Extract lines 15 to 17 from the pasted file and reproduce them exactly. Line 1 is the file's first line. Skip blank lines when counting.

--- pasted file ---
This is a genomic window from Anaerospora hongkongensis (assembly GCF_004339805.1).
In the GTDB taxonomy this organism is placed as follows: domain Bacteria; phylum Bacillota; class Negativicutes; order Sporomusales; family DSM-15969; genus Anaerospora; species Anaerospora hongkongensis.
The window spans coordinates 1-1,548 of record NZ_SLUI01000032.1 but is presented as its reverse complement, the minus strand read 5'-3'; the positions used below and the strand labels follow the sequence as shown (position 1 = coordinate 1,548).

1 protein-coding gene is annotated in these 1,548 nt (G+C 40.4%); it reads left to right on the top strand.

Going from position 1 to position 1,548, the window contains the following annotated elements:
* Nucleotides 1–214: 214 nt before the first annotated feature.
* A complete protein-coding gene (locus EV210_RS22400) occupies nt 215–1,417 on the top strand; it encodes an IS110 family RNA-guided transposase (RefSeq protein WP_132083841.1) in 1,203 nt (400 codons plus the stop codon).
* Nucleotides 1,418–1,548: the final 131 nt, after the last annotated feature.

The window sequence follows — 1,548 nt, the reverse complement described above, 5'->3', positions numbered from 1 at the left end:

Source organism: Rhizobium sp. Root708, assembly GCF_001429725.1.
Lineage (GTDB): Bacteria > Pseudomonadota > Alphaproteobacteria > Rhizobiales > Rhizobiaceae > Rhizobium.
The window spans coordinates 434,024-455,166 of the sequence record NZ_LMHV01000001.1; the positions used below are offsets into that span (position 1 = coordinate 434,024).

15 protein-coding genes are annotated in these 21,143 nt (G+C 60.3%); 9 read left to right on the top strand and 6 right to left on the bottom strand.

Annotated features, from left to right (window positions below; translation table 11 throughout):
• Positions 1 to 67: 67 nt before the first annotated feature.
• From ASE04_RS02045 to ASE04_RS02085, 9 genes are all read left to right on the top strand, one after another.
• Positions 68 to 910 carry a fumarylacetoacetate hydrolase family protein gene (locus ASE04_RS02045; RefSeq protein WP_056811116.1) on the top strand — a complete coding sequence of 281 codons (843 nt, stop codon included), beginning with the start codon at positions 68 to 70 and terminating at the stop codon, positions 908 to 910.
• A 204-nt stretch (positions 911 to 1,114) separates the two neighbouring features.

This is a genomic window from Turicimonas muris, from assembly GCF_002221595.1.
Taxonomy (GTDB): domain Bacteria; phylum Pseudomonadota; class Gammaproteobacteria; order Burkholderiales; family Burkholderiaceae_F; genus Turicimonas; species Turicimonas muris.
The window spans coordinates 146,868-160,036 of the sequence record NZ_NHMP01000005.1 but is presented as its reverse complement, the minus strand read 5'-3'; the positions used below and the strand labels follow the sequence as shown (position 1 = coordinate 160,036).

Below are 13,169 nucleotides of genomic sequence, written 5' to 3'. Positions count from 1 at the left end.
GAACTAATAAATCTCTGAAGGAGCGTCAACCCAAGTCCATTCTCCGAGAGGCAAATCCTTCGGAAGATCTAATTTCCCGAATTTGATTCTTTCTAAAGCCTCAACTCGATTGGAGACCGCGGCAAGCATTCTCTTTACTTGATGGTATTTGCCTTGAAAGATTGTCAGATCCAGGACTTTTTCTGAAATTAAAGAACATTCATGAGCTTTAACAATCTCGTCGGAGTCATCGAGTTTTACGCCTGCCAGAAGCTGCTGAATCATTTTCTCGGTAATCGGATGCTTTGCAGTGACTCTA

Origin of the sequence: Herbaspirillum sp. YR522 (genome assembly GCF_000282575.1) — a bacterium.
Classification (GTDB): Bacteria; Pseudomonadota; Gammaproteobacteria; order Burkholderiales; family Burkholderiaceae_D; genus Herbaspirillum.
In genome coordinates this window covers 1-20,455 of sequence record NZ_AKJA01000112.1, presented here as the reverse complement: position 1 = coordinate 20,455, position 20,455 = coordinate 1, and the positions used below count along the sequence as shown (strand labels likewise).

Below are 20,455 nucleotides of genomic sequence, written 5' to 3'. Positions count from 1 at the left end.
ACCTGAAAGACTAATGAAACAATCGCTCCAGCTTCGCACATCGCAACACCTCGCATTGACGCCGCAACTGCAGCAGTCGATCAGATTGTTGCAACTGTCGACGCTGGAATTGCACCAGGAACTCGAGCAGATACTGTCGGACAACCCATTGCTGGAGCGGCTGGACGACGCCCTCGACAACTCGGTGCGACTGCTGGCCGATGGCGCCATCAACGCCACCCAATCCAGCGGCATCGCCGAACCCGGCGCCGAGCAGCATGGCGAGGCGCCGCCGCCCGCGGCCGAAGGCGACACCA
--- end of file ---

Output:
• Positions 1 to 67: 67 nt before the first annotated feature.
• From ASE04_RS02045 to ASE04_RS02085, 9 genes are all read left to right on the top strand, one after another.
• Positions 68 to 910 carry a fumarylacetoacetate hydrolase family protein gene (locus ASE04_RS02045; RefSeq protein WP_056811116.1) on the top strand — a complete coding sequence of 281 codons (843 nt, stop codon included), beginning with the start codon at positions 68 to 70 and terminating at the stop codon, positions 908 to 910.